Sensationalist, comedian, and gonzo provocateur, Sacha Cohen steals the show at the 2012 Academy Awards. Flanked by two buxom, pouty “bodyguards” in referent paramilitary garb replete with berets, Cohen strolled up the Red Carpet in his newest character – Admiral General Shabazz Aladeen. This spoof, a composite of various banana republic figure heads, festooned in regalia of the most ostentatious sort – the epaulettes, a diagonal silken sash, a ten egg omelet of campaign ribbons, eyes shielded by impenetrable sunglasses, head adorned with a captain's hat, and the entire visage of the face haloed with a beard of extraordinary masculinity – is the main character in Cohen’s latest film endeavor: The Dictator.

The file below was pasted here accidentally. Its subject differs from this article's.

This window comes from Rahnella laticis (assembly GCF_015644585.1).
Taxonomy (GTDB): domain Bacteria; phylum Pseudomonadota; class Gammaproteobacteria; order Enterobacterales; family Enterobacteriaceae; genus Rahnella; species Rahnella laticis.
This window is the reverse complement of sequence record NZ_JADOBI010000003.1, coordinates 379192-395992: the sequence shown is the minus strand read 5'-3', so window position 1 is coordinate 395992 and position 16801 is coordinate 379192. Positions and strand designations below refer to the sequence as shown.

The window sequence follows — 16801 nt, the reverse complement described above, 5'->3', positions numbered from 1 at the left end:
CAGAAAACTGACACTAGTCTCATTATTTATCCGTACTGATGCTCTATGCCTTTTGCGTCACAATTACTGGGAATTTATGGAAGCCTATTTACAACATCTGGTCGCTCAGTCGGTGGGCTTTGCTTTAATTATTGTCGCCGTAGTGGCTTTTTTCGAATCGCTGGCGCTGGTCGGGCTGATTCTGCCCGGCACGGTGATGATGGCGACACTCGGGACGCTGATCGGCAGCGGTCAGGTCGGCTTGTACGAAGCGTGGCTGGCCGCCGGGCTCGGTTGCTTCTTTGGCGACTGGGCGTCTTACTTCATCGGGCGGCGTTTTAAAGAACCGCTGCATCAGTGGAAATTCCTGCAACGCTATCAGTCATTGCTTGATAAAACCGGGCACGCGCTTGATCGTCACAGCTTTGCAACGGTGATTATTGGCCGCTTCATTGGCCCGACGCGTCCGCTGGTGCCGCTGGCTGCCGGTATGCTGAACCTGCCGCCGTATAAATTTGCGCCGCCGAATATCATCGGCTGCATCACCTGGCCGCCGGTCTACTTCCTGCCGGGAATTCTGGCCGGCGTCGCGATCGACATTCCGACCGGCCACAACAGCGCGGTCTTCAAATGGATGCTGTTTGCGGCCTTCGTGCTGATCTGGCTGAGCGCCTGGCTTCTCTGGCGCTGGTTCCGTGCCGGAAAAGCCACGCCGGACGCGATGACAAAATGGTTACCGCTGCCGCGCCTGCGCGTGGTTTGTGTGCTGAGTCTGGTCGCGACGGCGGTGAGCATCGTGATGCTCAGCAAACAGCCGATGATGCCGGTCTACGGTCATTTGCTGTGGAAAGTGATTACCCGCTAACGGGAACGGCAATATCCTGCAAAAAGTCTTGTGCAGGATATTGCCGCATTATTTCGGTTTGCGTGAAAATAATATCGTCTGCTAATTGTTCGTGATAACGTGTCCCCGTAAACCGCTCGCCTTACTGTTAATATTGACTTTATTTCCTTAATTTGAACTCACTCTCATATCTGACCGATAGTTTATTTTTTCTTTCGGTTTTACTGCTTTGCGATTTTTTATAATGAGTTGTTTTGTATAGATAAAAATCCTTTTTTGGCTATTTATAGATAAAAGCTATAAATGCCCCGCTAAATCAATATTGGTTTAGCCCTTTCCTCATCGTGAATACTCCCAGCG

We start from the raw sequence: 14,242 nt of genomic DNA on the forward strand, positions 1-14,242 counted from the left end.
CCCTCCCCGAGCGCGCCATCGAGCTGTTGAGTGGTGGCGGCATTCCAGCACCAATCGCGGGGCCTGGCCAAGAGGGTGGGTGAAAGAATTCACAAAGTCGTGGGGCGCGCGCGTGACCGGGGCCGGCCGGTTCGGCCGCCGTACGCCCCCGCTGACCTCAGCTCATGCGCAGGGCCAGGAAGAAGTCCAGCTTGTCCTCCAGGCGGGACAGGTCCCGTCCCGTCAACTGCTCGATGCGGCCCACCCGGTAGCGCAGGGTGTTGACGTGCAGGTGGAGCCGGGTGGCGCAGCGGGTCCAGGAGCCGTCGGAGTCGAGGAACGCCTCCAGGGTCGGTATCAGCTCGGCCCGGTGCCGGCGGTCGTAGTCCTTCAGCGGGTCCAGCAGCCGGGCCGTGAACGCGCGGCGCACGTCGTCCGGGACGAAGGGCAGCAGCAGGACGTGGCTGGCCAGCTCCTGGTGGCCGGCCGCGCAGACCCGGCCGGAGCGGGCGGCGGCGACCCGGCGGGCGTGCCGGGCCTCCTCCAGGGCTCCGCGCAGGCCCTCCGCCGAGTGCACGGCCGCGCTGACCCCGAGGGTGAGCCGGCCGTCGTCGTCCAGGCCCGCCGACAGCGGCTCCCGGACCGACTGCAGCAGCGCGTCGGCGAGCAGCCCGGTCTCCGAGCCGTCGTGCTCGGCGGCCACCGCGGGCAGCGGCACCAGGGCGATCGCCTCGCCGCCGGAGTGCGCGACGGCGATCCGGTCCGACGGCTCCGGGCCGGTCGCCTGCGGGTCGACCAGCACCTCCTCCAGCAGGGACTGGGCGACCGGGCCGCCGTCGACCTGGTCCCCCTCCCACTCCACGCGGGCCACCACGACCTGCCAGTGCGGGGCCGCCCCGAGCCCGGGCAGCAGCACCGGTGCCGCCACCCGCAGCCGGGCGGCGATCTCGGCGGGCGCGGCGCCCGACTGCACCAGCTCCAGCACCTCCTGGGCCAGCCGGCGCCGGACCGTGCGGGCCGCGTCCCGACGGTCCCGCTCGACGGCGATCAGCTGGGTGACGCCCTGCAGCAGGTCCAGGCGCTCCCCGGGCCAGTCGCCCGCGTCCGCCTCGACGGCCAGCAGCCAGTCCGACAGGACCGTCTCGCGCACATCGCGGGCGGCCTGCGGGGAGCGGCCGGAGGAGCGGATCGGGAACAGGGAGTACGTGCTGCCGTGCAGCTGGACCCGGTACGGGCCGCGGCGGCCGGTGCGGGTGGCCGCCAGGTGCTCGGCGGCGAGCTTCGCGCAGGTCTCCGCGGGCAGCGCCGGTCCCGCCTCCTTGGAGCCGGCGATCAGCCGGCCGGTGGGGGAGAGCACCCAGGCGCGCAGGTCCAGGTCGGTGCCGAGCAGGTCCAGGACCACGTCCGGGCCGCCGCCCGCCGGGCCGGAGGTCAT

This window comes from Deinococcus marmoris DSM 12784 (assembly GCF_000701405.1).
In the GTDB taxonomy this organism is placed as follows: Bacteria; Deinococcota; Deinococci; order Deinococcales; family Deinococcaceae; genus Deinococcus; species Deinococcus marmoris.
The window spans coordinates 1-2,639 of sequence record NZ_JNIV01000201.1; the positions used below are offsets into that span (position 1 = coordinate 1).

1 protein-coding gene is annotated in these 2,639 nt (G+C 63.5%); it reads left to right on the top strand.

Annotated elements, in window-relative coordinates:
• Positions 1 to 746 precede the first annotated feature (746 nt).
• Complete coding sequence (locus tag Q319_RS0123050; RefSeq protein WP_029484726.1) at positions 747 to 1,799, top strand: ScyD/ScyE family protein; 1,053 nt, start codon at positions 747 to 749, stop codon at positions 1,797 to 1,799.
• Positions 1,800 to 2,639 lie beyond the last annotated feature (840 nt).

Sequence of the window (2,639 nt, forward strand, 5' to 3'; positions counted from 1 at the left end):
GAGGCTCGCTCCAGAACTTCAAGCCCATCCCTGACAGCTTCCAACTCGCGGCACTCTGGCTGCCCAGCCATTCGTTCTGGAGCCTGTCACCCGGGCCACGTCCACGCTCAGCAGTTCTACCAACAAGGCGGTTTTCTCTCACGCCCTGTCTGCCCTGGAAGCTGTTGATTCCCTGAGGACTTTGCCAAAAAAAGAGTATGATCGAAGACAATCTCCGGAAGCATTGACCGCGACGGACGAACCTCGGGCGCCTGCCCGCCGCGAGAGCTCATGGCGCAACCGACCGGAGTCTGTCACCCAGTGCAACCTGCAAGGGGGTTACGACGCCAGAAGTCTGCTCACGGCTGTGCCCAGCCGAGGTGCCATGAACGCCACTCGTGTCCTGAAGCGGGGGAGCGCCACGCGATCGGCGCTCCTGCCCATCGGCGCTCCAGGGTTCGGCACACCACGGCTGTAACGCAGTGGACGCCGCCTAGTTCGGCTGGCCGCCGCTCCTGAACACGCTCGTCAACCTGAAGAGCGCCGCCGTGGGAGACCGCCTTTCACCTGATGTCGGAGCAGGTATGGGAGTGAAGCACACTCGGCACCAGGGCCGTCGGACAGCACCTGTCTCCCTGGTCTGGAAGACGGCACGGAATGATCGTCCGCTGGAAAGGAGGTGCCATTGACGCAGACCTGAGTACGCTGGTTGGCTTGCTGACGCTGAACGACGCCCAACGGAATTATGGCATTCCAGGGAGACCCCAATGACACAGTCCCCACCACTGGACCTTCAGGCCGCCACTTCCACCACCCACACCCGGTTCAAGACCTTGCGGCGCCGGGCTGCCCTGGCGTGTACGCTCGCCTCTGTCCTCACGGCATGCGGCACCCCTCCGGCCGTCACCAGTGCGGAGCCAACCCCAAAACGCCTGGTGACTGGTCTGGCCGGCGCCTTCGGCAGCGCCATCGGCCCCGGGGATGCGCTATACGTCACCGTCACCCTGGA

In his Oscar night stunt, an urn embossed with the photographic likeness of Kim Jong Il is carried up the red carpet, and the contents spilled on the host Ryan Seacrest. Seacrest good naturedly rolled with the stunt, as Cohen and his entourage were whisked away by event security. The inherent satire of the incident remains a divisive tenet among performance artists: what lines are not to be crossed. The basis of performance art is one of surprise and “out of sortness” – to conflate and perhaps challenge norms. Such is not new – from the Dadaists to the practitioners of Fluxus and other schools of performative artistry – doing non normal things becomes the paintbrush, and the normative environment: the canvas. The art really happens on the edge, and only on the edge.